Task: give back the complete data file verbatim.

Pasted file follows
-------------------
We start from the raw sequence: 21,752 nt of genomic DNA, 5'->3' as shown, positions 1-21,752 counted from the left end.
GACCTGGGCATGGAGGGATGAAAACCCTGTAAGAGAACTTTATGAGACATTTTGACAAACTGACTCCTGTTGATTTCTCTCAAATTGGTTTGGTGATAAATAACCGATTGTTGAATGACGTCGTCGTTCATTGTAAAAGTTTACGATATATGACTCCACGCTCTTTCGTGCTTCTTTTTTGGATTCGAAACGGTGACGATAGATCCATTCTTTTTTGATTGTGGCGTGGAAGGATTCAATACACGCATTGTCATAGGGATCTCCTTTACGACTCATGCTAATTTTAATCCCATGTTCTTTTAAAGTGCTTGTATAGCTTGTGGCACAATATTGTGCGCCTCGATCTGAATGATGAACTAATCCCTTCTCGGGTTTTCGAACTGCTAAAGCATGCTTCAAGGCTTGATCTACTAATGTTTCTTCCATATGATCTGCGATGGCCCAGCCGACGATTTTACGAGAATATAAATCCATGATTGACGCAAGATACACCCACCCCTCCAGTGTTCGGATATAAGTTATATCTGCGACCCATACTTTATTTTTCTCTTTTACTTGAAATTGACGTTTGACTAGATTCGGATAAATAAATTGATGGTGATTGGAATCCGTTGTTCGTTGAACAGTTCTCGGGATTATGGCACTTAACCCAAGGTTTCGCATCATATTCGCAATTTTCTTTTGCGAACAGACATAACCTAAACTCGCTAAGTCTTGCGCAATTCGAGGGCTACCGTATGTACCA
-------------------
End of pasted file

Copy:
We start from the raw sequence: 21,752 nt of genomic DNA, 5'->3' as shown, positions 1-21,752 counted from the left end.
GACCTGGGCATGGAGGGATGAAAACCCTGTAAGAGAACTTTATGAGACATTTTGACAAACTGACTCCTGTTGATTTCTCTCAAATTGGTTTGGTGATAAATAACCGATTGTTGAATGACGTCGTCGTTCATTGTAAAAGTTTACGATATATGACTCCACGCTCTTTCGTGCTTCTTTTTTGGATTCGAAACGGTGACGATAGATCCATTCTTTTTTGATTGTGGCGTGGAAGGATTCAATACACGCATTGTCATAGGGATCTCCTTTACGACTCATGCTAATTTTAATCCCATGTTCTTTTAAAGTGCTTGTATAGCTTGTGGCACAATATTGTGCGCCTCGATCTGAATGATGAACTAATCCCTTCTCGGGTTTTCGAACTGCTAAAGCATGCTTCAAGGCTTGATCTACTAATGTTTCTTCCATATGATCTGCGATGGCCCAGCCGACGATTTTACGAGAATATAAATCCATGATTGACGCAAGATACACCCACCCCTCCAGTGTTCGGATATAAGTTATATCTGCGACCCATACTTTATTTTTCTCTTTTACTTGAAATTGACGTTTGACTAGATTCGGATAAATAAATTGATGGTGATTGGAATCCGTTGTTCGTTGAACAGTTCTCGGGATTATGGCACTTAACCCAAGGTTTCGCATCATATTCGCAATTTTCTTTTGCGAACAGACATAACCTAAACTCGCTAAGTCTTGCGCAATTCGAGGGCTACCGTATGTACCA